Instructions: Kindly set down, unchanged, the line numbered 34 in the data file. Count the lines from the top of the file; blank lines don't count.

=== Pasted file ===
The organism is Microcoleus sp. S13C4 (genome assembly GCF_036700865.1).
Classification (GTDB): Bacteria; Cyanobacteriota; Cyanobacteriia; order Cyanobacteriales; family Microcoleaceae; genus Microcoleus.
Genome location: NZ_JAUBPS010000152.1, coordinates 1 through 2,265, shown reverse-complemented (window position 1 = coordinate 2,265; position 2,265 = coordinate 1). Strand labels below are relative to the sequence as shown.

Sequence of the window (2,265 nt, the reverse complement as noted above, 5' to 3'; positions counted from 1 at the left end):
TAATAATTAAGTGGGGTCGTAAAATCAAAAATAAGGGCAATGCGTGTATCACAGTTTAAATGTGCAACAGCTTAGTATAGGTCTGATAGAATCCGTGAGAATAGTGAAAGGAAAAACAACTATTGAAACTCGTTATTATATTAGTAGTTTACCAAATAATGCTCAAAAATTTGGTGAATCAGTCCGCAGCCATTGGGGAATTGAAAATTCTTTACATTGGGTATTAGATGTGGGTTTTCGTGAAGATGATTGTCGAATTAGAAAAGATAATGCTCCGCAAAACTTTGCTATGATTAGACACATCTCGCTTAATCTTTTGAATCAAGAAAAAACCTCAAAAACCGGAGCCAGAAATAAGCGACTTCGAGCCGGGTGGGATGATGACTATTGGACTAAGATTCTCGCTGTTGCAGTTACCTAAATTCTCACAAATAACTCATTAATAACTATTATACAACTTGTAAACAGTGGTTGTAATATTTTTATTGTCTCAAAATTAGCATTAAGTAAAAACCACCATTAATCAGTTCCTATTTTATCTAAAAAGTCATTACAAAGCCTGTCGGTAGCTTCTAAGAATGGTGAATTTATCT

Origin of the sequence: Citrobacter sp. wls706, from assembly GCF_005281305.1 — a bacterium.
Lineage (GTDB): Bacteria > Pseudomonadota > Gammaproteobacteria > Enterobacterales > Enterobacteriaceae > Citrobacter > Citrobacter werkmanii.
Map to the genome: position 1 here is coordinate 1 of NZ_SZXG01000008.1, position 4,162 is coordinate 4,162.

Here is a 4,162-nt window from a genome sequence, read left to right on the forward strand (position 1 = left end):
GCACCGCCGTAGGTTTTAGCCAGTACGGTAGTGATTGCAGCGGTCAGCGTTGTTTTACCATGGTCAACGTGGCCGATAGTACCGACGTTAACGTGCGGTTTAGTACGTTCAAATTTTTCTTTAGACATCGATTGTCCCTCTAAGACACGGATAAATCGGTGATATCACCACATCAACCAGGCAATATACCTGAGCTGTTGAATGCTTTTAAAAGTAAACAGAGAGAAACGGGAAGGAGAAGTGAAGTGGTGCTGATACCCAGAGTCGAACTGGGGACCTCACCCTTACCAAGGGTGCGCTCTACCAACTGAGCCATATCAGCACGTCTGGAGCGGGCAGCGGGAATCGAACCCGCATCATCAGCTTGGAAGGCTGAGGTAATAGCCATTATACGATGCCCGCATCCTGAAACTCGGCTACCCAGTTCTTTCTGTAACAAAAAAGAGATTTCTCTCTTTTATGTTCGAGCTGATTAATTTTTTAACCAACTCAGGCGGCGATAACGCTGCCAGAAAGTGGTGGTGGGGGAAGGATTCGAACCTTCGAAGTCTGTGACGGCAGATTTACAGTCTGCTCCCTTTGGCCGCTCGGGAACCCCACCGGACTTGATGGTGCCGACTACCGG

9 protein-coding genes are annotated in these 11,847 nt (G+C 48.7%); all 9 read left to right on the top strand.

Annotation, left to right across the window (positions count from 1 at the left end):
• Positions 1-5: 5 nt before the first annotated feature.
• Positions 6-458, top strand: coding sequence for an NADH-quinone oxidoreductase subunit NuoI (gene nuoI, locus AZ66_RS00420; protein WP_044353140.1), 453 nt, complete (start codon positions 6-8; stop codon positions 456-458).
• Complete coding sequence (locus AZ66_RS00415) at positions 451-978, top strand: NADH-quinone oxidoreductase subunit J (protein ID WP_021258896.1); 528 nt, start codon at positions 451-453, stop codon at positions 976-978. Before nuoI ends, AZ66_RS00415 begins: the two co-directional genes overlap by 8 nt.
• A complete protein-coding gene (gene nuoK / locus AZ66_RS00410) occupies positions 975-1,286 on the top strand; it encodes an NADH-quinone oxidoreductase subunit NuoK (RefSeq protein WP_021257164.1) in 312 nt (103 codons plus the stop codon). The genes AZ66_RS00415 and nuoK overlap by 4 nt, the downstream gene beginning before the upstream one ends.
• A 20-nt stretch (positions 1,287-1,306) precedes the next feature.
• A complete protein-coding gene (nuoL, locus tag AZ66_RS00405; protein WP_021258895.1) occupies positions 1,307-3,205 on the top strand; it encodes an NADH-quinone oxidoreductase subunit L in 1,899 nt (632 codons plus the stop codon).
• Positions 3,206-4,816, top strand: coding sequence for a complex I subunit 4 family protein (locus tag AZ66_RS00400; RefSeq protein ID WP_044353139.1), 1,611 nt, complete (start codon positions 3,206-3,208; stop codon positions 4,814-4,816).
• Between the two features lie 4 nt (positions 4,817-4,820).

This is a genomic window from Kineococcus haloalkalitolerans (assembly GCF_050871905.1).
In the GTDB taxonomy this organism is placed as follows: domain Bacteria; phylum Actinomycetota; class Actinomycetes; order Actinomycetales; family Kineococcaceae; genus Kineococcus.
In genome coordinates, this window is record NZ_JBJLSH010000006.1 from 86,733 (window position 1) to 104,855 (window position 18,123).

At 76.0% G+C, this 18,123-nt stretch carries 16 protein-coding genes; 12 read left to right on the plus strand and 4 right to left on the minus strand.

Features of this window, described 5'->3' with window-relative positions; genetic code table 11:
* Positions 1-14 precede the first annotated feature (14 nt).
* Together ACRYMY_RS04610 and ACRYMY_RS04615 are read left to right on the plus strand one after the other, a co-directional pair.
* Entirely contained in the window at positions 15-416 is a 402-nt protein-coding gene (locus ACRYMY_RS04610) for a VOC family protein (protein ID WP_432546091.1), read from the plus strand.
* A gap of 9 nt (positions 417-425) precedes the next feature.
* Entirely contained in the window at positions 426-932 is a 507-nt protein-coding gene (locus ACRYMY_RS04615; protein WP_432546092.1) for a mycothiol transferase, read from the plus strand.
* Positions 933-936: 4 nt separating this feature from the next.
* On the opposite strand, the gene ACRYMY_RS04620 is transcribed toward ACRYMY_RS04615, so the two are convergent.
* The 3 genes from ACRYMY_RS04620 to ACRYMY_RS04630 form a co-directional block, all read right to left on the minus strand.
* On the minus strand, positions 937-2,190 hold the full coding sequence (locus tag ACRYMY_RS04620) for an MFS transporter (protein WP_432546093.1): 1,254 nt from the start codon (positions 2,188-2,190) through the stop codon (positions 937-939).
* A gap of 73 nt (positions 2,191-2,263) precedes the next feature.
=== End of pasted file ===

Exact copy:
* On the minus strand, positions 937-2,190 hold the full coding sequence (locus tag ACRYMY_RS04620) for an MFS transporter (protein WP_432546093.1): 1,254 nt from the start codon (positions 2,188-2,190) through the stop codon (positions 937-939).